Wednesday, July 10, 2019

Art on the go: Choosing Art Supplies To Travel With

Ever since my family of five packed up everything we owned and moved from Colorado back to my home state of Florida, we have longed for the day that we could make a return visit to the beautiful and arid Rocky Mountain region. The time has finally come. It has been about seven and a half years since we've been out west and my excitement is coupled with anxiety. Not only am I getting ready to drive 30 hours to the Grand Canyon, our first stop on the journey, but I am getting ready for Tampa Bay Comic Con which will happen just three days after we return. Also, the Zora Bora Gallery in downtown Saint Augustine, FL has been seeing great success with my prints so I am creating a stack of inventory for them to keep stocked up while I am gone. Preparing for three things at once like this is challenging, but I prefer being challenged than being bored.

Leaving my home always presents me with the same conundrum: What art supplies will I take? Whether it's an overnight stay two hours away at my parents' home or a week long trip to camp up in Georgia, I struggle with deciding what to bring for making art. As you may know, my preferred medium is colored pencils but carrying a set of 150 of them is difficult. It's not the transportation that's an issue, but where to set them up to actually use them. I need more space than what is usually available. They're not really convenient to take to a local coffee shop or set up on someone's dinner table when I'm there as a guest. The table in our camper trailer is only about 6-8 square feet so I would monopolize the whole thing. Because of this I usually take my Pigma Micron pens and some Strathmore bristol and I'm good. However, I've been feeling color lately and I'm just not inspired to make black and white work at the moment.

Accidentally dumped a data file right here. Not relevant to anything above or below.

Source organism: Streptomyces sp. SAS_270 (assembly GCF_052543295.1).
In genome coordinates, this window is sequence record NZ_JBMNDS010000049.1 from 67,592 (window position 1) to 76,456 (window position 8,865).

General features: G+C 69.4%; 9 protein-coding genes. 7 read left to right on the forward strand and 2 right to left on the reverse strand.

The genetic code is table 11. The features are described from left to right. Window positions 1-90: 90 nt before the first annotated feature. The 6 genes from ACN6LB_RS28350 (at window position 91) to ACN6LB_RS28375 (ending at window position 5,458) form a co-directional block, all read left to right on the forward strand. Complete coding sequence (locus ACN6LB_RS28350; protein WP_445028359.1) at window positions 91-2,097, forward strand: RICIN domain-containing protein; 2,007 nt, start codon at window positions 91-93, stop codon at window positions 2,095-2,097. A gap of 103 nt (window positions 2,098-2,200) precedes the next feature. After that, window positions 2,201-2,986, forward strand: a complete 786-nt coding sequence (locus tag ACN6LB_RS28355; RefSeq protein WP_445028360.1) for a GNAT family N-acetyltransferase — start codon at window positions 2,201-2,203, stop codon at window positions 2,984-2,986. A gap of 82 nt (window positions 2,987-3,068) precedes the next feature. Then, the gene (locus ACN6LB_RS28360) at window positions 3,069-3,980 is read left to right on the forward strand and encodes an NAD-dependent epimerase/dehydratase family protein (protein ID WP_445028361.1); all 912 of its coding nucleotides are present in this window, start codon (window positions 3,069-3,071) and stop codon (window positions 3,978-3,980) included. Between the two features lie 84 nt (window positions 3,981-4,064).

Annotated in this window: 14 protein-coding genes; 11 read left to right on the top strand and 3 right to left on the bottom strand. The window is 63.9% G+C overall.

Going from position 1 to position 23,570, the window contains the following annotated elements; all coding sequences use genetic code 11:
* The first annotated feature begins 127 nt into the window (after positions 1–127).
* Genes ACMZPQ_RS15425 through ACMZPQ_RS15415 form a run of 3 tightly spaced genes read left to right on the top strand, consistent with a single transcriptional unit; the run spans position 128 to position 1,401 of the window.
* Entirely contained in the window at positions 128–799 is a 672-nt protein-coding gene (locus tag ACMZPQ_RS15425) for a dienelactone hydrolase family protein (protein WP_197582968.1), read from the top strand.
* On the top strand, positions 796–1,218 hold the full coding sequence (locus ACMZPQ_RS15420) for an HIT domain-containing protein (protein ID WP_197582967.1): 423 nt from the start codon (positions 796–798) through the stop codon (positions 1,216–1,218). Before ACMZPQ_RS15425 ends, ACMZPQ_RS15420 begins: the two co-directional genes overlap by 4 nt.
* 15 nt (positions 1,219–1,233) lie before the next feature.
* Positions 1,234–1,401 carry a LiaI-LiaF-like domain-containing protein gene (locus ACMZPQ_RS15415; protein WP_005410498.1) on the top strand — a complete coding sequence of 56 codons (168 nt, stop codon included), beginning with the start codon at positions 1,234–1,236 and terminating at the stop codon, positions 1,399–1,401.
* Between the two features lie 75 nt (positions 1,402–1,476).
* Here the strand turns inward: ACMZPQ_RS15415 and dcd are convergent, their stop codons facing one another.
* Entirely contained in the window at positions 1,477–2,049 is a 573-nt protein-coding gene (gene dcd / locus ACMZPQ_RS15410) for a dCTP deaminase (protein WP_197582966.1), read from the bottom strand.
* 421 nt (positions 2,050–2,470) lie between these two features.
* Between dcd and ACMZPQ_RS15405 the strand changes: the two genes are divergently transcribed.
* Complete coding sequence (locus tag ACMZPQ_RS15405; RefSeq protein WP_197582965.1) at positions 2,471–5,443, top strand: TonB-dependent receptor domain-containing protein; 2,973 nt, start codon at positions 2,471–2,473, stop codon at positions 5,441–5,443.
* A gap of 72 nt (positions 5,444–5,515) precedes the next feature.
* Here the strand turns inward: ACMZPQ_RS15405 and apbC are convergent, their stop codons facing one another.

A few month ago I picked up a small watercolor set made my Sakura which is the company who makes the Pigma Micron pens. The set measures about 6"x4"x1" when closed and comes with 24 color cakes. I've only done minimal watercolor work but I feel this is the perfect opportunity to explore it more. The Koi Water Colors, as the set is called, is a small and convenient way to bring an array of colors on this 5000+ mile road trip. I'll be bringing my Strathmore mixed media papers, as well as some watercolor paper to paint on. The work will obviously be a little different than what I normally produce but I expect to learn new things and have fun with it. If you want to see what I come up with I'll be posting on Instagram here. Thank you for following along.


Tuesday, June 4, 2019

Intracoastal Observer 1 and 2 by Bryan Collins